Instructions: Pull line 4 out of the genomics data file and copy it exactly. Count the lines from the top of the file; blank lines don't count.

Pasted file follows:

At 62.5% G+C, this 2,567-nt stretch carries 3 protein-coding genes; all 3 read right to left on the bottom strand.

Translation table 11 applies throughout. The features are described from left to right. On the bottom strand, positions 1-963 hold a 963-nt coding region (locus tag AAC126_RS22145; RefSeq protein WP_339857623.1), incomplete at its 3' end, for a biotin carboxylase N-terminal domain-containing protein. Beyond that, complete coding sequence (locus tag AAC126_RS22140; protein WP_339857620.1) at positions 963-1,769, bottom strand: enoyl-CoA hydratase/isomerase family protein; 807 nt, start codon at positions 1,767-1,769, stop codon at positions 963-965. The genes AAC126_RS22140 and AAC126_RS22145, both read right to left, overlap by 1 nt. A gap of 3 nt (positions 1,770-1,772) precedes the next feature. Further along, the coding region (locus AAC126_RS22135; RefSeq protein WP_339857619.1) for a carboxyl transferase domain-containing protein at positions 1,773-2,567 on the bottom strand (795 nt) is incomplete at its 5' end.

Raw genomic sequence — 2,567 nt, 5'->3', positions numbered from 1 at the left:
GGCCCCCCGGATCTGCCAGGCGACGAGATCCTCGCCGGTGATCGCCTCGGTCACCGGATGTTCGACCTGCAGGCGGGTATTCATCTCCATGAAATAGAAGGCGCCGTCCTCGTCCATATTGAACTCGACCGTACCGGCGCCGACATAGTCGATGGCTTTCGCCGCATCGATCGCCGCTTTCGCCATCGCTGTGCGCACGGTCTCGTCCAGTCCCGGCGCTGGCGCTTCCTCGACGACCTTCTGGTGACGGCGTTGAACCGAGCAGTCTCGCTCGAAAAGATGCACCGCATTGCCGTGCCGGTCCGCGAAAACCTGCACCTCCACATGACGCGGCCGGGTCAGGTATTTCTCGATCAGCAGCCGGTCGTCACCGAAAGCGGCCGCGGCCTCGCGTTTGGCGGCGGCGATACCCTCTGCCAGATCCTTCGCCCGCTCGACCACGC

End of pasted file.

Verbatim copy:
GGCCCCCCGGATCTGCCAGGCGACGAGATCCTCGCCGGTGATCGCCTCGGTCACCGGATGTTCGACCTGCAGGCGGGTATTCATCTCCATGAAATAGAAGGCGCCGTCCTCGTCCATATTGAACTCGACCGTACCGGCGCCGACATAGTCGATGGCTTTCGCCGCATCGATCGCCGCTTTCGCCATCGCTGTGCGCACGGTCTCGTCCAGTCCCGGCGCTGGCGCTTCCTCGACGACCTTCTGGTGACGGCGTTGAACCGAGCAGTCTCGCTCGAAAAGATGCACCGCATTGCCGTGCCGGTCCGCGAAAACCTGCACCTCCACATGACGCGGCCGGGTCAGGTATTTCTCGATCAGCAGCCGGTCGTCACCGAAAGCGGCCGCGGCCTCGCGTTTGGCGGCGGCGATACCCTCTGCCAGATCCTTCGCCCGCTCGACCACGC